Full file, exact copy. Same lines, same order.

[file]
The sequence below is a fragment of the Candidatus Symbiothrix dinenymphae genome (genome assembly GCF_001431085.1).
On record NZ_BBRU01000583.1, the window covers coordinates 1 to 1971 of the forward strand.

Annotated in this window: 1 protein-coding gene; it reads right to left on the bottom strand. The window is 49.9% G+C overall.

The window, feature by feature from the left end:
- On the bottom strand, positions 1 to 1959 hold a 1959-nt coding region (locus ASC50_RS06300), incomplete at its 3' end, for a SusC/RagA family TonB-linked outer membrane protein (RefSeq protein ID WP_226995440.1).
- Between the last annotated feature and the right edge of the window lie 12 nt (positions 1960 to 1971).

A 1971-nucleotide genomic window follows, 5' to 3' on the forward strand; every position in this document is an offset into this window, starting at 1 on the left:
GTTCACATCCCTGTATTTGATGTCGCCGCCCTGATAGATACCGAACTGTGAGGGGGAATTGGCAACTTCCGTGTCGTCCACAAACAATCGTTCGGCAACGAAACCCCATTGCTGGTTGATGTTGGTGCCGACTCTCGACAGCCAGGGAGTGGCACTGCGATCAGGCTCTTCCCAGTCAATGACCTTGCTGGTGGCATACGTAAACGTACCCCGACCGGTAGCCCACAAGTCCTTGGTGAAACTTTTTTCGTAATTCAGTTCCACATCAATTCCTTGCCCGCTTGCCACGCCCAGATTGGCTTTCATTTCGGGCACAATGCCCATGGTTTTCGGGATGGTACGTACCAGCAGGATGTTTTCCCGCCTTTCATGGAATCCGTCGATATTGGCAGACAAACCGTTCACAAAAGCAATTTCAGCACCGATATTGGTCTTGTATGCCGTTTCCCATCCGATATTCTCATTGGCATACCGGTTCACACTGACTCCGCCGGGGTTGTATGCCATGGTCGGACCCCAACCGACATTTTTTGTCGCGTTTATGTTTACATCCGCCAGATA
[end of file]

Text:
The sequence below is a fragment of the Candidatus Symbiothrix dinenymphae genome (genome assembly GCF_001431085.1).
On record NZ_BBRU01000583.1, the window covers coordinates 1 to 1971 of the forward strand.

Annotated in this window: 1 protein-coding gene; it reads right to left on the bottom strand. The window is 49.9% G+C overall.

The window, feature by feature from the left end:
- On the bottom strand, positions 1 to 1959 hold a 1959-nt coding region (locus ASC50_RS06300), incomplete at its 3' end, for a SusC/RagA family TonB-linked outer membrane protein (RefSeq protein ID WP_226995440.1).
- Between the last annotated feature and the right edge of the window lie 12 nt (positions 1960 to 1971).

A 1971-nucleotide genomic window follows, 5' to 3' on the forward strand; every position in this document is an offset into this window, starting at 1 on the left:
GTTCACATCCCTGTATTTGATGTCGCCGCCCTGATAGATACCGAACTGTGAGGGGGAATTGGCAACTTCCGTGTCGTCCACAAACAATCGTTCGGCAACGAAACCCCATTGCTGGTTGATGTTGGTGCCGACTCTCGACAGCCAGGGAGTGGCACTGCGATCAGGCTCTTCCCAGTCAATGACCTTGCTGGTGGCATACGTAAACGTACCCCGACCGGTAGCCCACAAGTCCTTGGTGAAACTTTTTTCGTAATTCAGTTCCACATCAATTCCTTGCCCGCTTGCCACGCCCAGATTGGCTTTCATTTCGGGCACAATGCCCATGGTTTTCGGGATGGTACGTACCAGCAGGATGTTTTCCCGCCTTTCATGGAATCCGTCGATATTGGCAGACAAACCGTTCACAAAAGCAATTTCAGCACCGATATTGGTCTTGTATGCCGTTTCCCATCCGATATTCTCATTGGCATACCGGTTCACACTGACTCCGCCGGGGTTGTATGCCATGGTCGGACCCCAACCGACATTTTTTGTCGCGTTTATGTTTACATCCGCCAGATA